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To “Friend” or “Unfriend?” 3 Simple Ways for Attorneys to Ethically use Facebook
Andrew Jones
When Facebook launched in 2004 it was aimed at college students. The social networking site is now used by 71% of adults in the U.S., according to recent data compiled by the Pew Research Center. Because Facebook is still in its infancy, yet has become so prevalent in society, attorneys are faced with uncharted ethical territory. Below are three quick tips on how attorneys can utilize Facebook without violating their duties of professional responsibility. Only Friend Your Friends Privacy set
Less Volatile Markets Lead to Decline in Class Action Settlement Values
Robert Carbone, Esq. | Deputy General Counsel, Attorney Relations A Cornerstone Research report on securities class actions in 2014 pointed out a stark decline in the value of settlements. Settlements fell 78 percent to $1.07 billion in 2014 from $4.85 billion in 2013. This represents an 84 percent drop below the prior nine-year average. The three biggest contributing factors cited by the legal consulting firm are a dearth of large cases, usually involving pension funds as lead plaintiffs, and a decline in volatility of markets: “The level of ‘es
ObamaCare Drastically Improves the Health of Qui Tam Suits under the False Claims Act
J. Cullen Byrne, Esq. | Staff Writer
One of the lesser-known sections of the Patient Protection and Affordable Care Act of 2010 (“Affordable Care Act”), colloquially known as ObamaCare, provides expansive amendments to the False Claims Act (“FCA”).[i] While these amendments are not retroactive,[ii] they will most likely increase the amount of FCA-based claims in the future. The FCA provides that a person or company who knowingly submits a false claim to the government may be held civilly liable for treble damages. Private whistle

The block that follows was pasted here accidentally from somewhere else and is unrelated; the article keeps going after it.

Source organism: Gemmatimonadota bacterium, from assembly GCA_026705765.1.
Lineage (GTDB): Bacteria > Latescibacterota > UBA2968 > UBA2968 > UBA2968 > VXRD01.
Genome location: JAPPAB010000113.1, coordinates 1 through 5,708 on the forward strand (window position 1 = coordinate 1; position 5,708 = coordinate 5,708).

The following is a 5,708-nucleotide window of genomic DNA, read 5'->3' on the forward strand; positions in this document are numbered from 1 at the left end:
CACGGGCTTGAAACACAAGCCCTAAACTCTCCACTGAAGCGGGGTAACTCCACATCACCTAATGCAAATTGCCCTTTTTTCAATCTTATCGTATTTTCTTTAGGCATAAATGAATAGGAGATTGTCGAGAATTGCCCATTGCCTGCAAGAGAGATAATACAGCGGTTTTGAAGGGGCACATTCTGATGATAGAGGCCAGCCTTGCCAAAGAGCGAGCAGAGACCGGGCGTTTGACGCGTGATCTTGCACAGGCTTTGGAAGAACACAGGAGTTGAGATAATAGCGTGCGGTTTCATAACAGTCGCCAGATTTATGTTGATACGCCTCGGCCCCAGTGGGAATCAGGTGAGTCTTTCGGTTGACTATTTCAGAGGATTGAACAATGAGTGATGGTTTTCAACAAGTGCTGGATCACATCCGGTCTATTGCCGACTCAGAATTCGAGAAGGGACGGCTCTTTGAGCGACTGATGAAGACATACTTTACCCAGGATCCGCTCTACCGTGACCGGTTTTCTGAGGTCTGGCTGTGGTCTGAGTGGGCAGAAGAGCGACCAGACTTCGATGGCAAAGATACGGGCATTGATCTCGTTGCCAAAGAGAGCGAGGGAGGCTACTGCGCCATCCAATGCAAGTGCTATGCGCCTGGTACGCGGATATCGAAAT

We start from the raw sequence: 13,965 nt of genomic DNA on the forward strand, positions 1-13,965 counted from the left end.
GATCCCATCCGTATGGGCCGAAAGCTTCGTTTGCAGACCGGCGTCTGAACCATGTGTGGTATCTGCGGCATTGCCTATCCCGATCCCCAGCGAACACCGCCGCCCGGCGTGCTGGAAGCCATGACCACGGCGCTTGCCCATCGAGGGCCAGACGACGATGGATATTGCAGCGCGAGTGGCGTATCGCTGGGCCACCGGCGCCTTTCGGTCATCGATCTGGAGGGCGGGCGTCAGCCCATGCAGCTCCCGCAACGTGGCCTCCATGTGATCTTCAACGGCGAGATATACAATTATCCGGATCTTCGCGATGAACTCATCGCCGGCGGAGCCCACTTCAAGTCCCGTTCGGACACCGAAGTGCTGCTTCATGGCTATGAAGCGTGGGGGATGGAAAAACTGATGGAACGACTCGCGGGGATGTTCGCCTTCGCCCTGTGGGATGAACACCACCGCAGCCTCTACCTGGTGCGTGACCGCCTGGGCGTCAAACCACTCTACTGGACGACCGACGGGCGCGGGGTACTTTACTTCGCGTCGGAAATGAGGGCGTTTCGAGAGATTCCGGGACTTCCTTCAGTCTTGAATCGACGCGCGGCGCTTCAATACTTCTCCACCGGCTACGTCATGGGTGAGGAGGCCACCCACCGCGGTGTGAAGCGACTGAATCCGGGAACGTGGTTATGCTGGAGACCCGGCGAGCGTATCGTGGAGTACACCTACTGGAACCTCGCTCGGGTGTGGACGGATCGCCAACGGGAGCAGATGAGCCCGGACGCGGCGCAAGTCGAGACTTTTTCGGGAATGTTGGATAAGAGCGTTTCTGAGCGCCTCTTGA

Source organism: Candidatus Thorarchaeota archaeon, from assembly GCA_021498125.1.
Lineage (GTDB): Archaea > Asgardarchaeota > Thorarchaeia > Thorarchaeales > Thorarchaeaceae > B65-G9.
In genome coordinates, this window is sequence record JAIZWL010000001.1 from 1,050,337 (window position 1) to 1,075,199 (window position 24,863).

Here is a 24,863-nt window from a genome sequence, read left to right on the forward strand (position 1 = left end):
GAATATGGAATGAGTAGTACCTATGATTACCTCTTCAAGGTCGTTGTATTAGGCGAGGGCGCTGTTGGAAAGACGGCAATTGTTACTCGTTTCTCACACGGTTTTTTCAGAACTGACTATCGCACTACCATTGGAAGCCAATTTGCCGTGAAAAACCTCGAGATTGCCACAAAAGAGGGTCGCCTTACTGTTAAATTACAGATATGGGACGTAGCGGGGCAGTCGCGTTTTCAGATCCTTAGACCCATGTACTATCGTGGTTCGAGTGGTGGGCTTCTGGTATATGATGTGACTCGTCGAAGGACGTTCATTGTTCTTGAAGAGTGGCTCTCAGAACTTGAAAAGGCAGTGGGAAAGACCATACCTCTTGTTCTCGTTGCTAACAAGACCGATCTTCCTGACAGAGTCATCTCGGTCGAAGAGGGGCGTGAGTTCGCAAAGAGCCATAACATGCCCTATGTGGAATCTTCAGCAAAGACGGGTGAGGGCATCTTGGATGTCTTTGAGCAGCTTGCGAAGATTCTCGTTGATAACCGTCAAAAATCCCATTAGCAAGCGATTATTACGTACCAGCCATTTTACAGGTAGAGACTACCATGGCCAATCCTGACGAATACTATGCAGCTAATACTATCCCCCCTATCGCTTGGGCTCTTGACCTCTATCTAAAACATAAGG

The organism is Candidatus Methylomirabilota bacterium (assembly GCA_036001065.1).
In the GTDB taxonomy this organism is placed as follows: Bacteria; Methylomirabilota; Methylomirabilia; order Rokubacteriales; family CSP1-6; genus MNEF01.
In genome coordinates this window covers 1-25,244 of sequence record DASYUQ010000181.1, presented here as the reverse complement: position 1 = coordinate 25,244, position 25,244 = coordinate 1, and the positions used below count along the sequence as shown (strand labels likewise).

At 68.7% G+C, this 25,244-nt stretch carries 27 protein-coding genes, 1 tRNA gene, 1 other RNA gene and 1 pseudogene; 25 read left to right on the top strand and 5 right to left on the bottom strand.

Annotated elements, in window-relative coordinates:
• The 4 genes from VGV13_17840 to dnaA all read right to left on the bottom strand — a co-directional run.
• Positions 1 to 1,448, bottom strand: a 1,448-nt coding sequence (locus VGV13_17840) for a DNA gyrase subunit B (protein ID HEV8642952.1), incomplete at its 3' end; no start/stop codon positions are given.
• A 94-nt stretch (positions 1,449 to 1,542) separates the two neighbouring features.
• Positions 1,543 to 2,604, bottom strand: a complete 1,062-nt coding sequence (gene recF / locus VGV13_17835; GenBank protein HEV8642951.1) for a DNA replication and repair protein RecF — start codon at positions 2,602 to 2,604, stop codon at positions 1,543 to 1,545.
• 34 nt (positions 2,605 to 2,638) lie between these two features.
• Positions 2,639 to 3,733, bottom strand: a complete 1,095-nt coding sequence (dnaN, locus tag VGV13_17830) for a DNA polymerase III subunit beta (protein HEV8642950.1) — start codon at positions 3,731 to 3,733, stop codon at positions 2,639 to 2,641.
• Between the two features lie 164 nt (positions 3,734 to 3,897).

Conquering the Economies of a Plaintiffs' Practice
Kelly Anthony, Esq. | Deputy General Counsel
Firmly established owner of time-honored New York City contingent-fee practice provides guidance on how to thwart inevitable, unpredictable cash flows. Our Deputy General Counsel, Kelly Anthony, Esq., recently sat down with Martin for a one-on-one interview on how he became the owner of Edelman & Edelman, P.C., how to deal with cash flow challenges, the biggest success his firm has had, if it is hard to practice law in New York City and more. Read what he had to say...
Plaintiffs Awarded Nearly $20 Million in Separate Medical Product Trials